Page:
Executive session

An executive session is a term for any block within an otherwise open meeting (often of a board of directors or other deliberative assembly) in which minutes are taken separately or not at all, outsiders are not present, and the contents of the discussion are treated as confidential (see in camera).[1] In a deliberative assembly, an executive session has come to mean that the proceedings are secret and members could be punished for violating the secrecy.[2]

Depending on the organization or governmental body involved, business that is conducted in executive session could include legal issues, discussion on contracts (such as to purchase land, or offer tax incentives to a corporation moving to an area), and personnel issues (such as hiring and firing).[3][4][5]

Use in the United States SenateEdit

An executive session is a portion of the United States Senate's daily session in which it considers nominations and treaties, or other items introduced by the President of the United States.[6] These items are termed executive business; therefore, the session is an executive session.[7] It can either be closed door or open door. Historically,[when?] as a courtesy to the President, such sessions were always held behind closed doors, but this custom has been abandoned in modern times. The term "executive session" is still employed to refer to closed-door committee meetings, whether or not they are considering executive business. In any case, those present in an executive session are sworn to secrecy.[8]

An executive session may also be used in other legislatures.[9][10][11]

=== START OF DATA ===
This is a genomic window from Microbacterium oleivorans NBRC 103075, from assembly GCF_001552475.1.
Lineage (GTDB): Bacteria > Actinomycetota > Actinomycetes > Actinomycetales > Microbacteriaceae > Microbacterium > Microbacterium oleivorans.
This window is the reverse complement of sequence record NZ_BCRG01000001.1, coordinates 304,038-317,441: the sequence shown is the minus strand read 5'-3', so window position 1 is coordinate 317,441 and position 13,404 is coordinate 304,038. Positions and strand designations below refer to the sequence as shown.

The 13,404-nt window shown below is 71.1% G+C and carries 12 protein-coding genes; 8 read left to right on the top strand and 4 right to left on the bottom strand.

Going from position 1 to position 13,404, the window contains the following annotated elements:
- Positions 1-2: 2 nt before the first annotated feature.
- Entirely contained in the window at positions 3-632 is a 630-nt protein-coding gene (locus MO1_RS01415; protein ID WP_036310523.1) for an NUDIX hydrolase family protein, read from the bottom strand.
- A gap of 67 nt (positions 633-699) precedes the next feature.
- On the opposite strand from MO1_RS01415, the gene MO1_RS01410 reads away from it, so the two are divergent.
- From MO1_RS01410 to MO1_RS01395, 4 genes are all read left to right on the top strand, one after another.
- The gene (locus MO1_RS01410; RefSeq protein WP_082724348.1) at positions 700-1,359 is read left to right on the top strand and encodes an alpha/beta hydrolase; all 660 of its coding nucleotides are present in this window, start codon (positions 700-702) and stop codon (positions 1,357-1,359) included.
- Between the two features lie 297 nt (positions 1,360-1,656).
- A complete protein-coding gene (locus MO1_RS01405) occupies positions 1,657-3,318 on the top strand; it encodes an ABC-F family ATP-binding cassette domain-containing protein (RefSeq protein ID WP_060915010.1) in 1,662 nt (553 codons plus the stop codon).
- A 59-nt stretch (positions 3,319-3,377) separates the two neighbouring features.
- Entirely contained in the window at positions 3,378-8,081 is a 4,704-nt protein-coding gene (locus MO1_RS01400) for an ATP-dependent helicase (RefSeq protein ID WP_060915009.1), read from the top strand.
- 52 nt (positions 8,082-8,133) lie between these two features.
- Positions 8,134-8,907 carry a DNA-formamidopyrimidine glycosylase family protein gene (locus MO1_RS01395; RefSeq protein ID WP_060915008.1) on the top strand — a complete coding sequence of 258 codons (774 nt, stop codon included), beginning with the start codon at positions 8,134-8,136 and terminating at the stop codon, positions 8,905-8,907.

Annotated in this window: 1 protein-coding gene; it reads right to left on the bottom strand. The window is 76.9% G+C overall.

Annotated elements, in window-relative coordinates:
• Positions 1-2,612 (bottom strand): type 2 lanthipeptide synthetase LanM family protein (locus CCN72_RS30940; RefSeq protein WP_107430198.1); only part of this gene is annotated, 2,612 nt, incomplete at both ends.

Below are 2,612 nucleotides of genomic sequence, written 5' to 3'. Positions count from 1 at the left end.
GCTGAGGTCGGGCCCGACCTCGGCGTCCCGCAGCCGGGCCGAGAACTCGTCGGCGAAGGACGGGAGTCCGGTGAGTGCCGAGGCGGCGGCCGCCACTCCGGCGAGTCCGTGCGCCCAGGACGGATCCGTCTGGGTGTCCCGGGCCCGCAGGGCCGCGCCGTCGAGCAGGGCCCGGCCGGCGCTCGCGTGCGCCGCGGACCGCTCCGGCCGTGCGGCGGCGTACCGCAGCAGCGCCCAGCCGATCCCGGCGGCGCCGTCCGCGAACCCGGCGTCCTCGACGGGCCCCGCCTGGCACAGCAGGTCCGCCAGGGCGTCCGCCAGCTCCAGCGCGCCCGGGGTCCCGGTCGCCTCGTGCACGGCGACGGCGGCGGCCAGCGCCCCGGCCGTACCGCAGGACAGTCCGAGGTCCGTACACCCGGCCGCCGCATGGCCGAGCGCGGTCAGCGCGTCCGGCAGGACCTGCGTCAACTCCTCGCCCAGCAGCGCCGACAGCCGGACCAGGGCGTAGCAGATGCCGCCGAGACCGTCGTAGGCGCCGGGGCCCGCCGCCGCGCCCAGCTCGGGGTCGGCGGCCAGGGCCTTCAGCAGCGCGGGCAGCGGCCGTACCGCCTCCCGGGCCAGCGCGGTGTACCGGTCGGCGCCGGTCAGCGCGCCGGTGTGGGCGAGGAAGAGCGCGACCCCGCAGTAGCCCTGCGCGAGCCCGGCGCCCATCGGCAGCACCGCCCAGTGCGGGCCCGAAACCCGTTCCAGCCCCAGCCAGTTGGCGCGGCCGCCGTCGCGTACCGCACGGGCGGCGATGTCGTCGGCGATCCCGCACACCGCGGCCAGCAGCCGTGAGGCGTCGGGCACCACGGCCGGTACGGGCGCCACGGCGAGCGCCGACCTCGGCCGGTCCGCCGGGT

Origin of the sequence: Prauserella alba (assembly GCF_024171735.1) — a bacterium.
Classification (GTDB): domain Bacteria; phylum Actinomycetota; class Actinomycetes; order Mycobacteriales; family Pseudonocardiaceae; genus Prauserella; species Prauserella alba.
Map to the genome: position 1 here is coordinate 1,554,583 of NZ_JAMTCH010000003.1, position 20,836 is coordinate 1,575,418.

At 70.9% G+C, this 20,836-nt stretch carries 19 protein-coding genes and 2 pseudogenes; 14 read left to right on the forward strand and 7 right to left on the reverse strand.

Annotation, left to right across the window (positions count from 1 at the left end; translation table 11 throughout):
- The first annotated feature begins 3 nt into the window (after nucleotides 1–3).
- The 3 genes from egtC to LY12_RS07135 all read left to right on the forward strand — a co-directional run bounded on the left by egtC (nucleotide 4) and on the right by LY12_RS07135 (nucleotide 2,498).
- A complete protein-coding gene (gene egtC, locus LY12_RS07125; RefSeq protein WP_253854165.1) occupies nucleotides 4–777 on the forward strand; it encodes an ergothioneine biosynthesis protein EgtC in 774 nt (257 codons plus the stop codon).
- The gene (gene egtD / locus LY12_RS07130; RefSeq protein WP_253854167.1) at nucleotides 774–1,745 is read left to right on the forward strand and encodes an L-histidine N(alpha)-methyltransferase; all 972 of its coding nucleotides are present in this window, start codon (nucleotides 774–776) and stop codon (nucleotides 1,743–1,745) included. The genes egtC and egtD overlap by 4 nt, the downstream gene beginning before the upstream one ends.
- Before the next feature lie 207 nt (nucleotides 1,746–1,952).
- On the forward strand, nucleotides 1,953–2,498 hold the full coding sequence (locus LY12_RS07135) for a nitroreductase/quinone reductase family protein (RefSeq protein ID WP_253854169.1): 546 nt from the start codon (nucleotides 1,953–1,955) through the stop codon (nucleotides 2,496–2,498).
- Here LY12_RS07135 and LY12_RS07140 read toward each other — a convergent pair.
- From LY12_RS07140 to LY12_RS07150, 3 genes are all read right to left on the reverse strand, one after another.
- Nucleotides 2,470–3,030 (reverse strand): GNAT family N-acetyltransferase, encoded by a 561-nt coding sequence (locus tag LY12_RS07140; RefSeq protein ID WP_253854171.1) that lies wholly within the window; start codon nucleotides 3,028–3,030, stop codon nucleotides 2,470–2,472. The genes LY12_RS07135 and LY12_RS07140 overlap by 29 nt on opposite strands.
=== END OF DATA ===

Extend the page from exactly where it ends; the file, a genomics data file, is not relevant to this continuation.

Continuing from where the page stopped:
See alsoEdit


  1. ^ "Frequently Asked Questions about RONR (Question 17)". The Official Robert's Rules of Order Web Site. The Robert's Rules Association. Retrieved 2016-01-31.
  2. ^ Robert, Henry M.; et al. (2011). Robert's Rules of Order Newly Revised (11th ed.). Philadelphia, PA: Da Capo Press. pp. 95–96. ISBN 978-0-306-82020-5.
  3. ^ "Executive Session Defined". www.davis-stirling.com. Retrieved 2016-01-30.
  4. ^ "The Who, When, and Why of Board Executive Sessions". www.asaecenter.org. Retrieved 2016-01-30.
  5. ^ "Should the Board Hold Executive Sessions? | Blue Avocado". www.blueavocado.org. Retrieved 2016-01-30.
  6. ^ "United States Senate Manual, 106th Congress-Rule XXXI:EXECUTIVE SESSION--PROCEEDINGS ON NOMINATIONS". www.gpo.gov. Retrieved 2016-01-30.
  7. ^ "executive session glossary term". www.senate.gov. Retrieved 2016-01-30.
  8. ^ "EXECUTIVE SESSIONS - Rules of the Senate - United States Senate Committee on Rules and Administration". www.rules.senate.gov. Archived from the original on 2016-02-25. Retrieved 2016-01-31.
  9. ^ "General Laws: CHAPTER 30A, Section 21". malegislature.gov. The General Court of the Commonwealth of Massachusetts. Retrieved 2016-01-30.
  10. ^ "Rules of the Senate - Senate of the Philippines (RULE XLVII - EXECUTIVE SESSION)". www.senate.gov.ph. Senate of the Philippines. Retrieved 2016-01-30.
  11. ^ Carter, J. Burgess (November 12, 2014). "Liberia: Senate Rushes Into Executive Session". allAfrica.com. Distributed by AllAfrica Global Media. Liberian Observer. Retrieved 2016-01-30.